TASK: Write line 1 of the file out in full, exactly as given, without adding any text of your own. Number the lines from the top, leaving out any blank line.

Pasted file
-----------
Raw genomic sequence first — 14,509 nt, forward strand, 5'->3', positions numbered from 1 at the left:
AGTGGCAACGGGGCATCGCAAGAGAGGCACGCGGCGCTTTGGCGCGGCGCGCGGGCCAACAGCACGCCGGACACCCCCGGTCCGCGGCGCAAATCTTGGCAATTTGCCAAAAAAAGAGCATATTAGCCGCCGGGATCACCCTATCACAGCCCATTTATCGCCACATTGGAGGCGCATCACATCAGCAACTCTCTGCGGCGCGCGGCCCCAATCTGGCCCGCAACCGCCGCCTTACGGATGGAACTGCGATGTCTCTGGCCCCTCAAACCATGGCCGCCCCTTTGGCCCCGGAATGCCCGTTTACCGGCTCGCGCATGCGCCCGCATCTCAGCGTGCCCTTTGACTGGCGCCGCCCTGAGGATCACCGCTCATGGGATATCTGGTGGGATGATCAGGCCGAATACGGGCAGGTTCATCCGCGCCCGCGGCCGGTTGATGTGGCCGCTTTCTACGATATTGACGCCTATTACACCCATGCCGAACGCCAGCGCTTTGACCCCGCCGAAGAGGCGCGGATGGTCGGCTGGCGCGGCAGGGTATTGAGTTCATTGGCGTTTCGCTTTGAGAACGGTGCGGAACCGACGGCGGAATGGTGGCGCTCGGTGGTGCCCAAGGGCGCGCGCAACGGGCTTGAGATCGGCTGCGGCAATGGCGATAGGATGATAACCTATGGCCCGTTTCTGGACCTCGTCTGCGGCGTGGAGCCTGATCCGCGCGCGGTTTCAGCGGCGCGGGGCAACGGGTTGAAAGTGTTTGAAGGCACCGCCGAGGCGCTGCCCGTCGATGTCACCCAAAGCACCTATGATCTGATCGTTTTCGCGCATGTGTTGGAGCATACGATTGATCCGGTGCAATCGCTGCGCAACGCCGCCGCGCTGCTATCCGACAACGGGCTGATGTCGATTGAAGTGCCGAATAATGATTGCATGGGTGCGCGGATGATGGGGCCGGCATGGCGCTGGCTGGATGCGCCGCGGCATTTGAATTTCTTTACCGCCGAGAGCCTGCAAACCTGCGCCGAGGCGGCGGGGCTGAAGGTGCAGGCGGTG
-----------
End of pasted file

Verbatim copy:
Raw genomic sequence first — 14,509 nt, forward strand, 5'->3', positions numbered from 1 at the left: